Surface temperature, tropospheric temperature, ocean heat content, glacier ice mass, Arctic sea ice, and sea level rise trends had all continued.

“AR4” also noted many new ‘detections,’ included atmospheric water vapor content (an important climate ‘feedback’ mechanism), ice mass loss in the Greenland and Antarctic ice sheets (as distinct from mountain glaciers and small ice caps), Arctic temperatures, increases in drought, increases in prevailing ‘westerlies’, and increases in both extreme precipitation and extreme warm temperatures and heatwaves.

Changes in permafrost had become quite dramatic:

Temperatures at the top of the permafrost layer have generally increased since the 1980s in the Arctic (by up to 3°C). The maximum area covered by seasonally frozen ground has decreased by about 7% in the Northern Hemisphere since 1900, with a decrease in spring of up to 15%.

More ominously from a food security perspective, regional changes in precipitation were becoming clearer:

Long-term trends from 1900 to 2005 have been observed in precipitation amount over many large regions. Significantly increased precipitation has been observed in eastern parts of North and South America, northern Europe and northern and central Asia. Drying has been observed in the Sahel, the Mediterranean, southern Africa and parts of southern Asia.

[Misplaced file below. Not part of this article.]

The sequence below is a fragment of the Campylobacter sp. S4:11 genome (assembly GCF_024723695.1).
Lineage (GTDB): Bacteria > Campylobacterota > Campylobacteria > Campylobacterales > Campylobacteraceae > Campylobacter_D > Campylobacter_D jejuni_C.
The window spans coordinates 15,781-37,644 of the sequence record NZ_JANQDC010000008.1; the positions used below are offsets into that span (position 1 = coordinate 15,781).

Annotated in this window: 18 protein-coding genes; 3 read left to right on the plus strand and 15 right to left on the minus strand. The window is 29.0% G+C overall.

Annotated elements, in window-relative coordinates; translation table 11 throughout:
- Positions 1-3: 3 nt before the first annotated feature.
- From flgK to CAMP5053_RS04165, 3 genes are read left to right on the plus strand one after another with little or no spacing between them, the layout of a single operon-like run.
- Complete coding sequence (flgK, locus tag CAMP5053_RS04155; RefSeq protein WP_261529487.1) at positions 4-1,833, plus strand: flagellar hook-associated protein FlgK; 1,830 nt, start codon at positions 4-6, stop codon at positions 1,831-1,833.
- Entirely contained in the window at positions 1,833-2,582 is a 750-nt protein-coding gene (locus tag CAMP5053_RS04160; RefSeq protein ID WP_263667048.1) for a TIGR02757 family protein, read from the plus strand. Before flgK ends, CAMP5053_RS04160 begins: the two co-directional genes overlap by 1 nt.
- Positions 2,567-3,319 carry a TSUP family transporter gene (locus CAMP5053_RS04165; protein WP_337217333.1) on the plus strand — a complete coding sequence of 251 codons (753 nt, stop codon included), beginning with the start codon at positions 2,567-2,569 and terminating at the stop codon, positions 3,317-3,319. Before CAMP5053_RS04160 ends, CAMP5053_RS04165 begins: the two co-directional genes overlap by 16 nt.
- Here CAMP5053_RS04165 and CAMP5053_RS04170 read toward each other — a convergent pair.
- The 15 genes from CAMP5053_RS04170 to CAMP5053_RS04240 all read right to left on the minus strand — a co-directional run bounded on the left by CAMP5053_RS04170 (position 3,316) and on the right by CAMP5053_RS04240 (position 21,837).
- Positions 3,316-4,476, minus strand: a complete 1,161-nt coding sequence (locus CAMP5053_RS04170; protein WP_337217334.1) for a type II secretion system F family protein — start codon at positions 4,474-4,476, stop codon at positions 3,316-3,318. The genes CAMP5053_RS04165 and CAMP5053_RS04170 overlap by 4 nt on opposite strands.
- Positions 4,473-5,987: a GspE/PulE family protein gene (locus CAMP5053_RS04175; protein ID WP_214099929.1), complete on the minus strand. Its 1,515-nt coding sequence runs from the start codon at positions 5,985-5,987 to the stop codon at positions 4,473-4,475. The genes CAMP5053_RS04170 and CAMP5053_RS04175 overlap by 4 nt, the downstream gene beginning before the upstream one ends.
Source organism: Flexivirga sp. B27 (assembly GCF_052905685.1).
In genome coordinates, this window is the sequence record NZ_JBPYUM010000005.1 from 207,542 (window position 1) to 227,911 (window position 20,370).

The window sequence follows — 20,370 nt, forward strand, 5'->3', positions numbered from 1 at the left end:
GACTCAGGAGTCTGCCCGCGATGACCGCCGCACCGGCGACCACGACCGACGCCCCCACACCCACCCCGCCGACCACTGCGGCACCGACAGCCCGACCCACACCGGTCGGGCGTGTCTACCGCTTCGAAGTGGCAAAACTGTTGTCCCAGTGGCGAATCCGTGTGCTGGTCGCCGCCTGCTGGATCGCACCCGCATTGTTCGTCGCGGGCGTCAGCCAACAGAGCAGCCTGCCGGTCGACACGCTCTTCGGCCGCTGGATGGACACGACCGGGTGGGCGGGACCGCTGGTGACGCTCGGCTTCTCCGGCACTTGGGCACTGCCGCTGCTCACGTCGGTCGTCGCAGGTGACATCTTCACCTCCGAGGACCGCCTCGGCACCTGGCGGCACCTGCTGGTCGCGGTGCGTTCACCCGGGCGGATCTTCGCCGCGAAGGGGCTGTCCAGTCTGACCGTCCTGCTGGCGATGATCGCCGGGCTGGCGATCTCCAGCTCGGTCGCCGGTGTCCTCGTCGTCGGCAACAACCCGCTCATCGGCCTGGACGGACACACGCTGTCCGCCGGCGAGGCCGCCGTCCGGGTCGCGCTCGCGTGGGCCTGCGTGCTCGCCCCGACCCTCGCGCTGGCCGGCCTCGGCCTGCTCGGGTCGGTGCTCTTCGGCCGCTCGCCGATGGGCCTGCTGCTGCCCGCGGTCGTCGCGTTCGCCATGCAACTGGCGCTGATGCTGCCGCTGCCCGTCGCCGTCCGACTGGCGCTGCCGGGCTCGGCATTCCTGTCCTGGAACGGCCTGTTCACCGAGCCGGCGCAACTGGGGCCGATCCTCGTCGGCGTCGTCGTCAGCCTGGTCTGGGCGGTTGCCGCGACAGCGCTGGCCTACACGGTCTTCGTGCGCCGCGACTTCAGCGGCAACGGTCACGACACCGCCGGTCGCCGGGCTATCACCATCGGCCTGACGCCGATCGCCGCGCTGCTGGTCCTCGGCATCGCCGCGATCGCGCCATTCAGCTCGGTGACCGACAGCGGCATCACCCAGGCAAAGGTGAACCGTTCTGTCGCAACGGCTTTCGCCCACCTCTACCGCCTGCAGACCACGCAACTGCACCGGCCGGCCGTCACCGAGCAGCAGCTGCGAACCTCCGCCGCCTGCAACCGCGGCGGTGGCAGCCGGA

Nobel prize medal.

Nobel prize medal.

Many of these trends were also attributed to human influence for the first time in AR4—though the attributions were of varying degrees of firmness, ranging from “virtually certain” down to “more likely than not.”

Most of the observed increase in global average temperatures since the mid-20th century is very likely due to the observed increase in anthropogenic greenhouse gas concentrations. This is an advance since the TAR’s conclusion that “most of the observed warming over the last 50 years is likely to have been due to the increase in greenhouse gas concentrations”. Discernible human influences now extend to other aspects of climate, including ocean warming, continental-average temperatures, temperature extremes and wind patterns...

Pattern studies established a human connection to warming “of surface and atmospheric temperatures in the upper several hundred metres of the ocean, and in contributions to sea level rise,” and showed that:

The observed pattern of tropospheric warming and stratospheric cooling is very likely due to the combined influences of greenhouse gas increases and stratospheric ozone depletion.

(The last is an underappreciated point, since some would still like to argue that global warming ‘must be’ due to the Sun—unlikely, since the upper atmosphere is cooling rather than warming.)

Human influence in observed changes in wind patterns (including extra-tropical storm tracks) and some temperature extremes was considered “likely”, while the increased risk of heat waves was “more likely than not” due to human influence.

AR4 was a landmark not only in its increased certainty and scope, but also in its level of recognition: in 2007, the IPCC won the Nobel Peace Prize for its efforts.

AR5 cover

AR5 cover

AR5, 2014

The newest Assessment Report came out in 2014. Like AR, its hallmarks are increased certainty and scope, with much additional detail. There is far more content than can even be sketched here. The most that can be done is to touch on highlights—beginning with the lead sentences of the Summary: